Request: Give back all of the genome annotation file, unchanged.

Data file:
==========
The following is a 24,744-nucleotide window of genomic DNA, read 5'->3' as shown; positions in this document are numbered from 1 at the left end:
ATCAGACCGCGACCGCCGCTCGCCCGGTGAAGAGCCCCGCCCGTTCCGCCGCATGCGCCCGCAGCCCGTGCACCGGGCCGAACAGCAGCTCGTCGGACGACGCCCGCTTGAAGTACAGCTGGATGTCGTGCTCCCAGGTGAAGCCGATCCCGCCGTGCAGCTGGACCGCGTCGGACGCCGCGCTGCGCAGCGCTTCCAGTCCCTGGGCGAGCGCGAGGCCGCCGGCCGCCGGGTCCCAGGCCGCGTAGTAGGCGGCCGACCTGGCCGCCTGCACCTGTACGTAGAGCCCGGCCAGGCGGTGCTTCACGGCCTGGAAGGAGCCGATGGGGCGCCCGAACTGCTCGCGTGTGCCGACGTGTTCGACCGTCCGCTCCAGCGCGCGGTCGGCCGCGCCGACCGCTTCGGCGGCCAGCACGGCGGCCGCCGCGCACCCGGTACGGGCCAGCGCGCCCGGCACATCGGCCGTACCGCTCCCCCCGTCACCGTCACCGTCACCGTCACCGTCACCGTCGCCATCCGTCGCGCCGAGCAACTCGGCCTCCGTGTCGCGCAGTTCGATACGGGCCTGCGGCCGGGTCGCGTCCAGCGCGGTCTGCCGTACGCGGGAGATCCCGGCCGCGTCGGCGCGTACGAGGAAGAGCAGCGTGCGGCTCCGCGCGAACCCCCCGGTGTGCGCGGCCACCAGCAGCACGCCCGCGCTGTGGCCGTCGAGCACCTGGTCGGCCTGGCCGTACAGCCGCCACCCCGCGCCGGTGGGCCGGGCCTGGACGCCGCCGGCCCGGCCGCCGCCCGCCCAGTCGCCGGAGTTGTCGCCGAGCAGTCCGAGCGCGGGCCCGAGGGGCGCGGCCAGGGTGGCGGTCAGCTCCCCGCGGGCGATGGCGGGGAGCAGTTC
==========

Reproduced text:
The following is a 24,744-nucleotide window of genomic DNA, read 5'->3' as shown; positions in this document are numbered from 1 at the left end:
ATCAGACCGCGACCGCCGCTCGCCCGGTGAAGAGCCCCGCCCGTTCCGCCGCATGCGCCCGCAGCCCGTGCACCGGGCCGAACAGCAGCTCGTCGGACGACGCCCGCTTGAAGTACAGCTGGATGTCGTGCTCCCAGGTGAAGCCGATCCCGCCGTGCAGCTGGACCGCGTCGGACGCCGCGCTGCGCAGCGCTTCCAGTCCCTGGGCGAGCGCGAGGCCGCCGGCCGCCGGGTCCCAGGCCGCGTAGTAGGCGGCCGACCTGGCCGCCTGCACCTGTACGTAGAGCCCGGCCAGGCGGTGCTTCACGGCCTGGAAGGAGCCGATGGGGCGCCCGAACTGCTCGCGTGTGCCGACGTGTTCGACCGTCCGCTCCAGCGCGCGGTCGGCCGCGCCGACCGCTTCGGCGGCCAGCACGGCGGCCGCCGCGCACCCGGTACGGGCCAGCGCGCCCGGCACATCGGCCGTACCGCTCCCCCCGTCACCGTCACCGTCACCGTCACCGTCACCGTCGCCATCCGTCGCGCCGAGCAACTCGGCCTCCGTGTCGCGCAGTTCGATACGGGCCTGCGGCCGGGTCGCGTCCAGCGCGGTCTGCCGTACGCGGGAGATCCCGGCCGCGTCGGCGCGTACGAGGAAGAGCAGCGTGCGGCTCCGCGCGAACCCCCCGGTGTGCGCGGCCACCAGCAGCACGCCCGCGCTGTGGCCGTCGAGCACCTGGTCGGCCTGGCCGTACAGCCGCCACCCCGCGCCGGTGGGCCGGGCCTGGACGCCGCCGGCCCGGCCGCCGCCCGCCCAGTCGCCGGAGTTGTCGCCGAGCAGTCCGAGCGCGGGCCCGAGGGGCGCGGCCAGGGTGGCGGTCAGCTCCCCGCGGGCGATGGCGGGGAGCAGTTC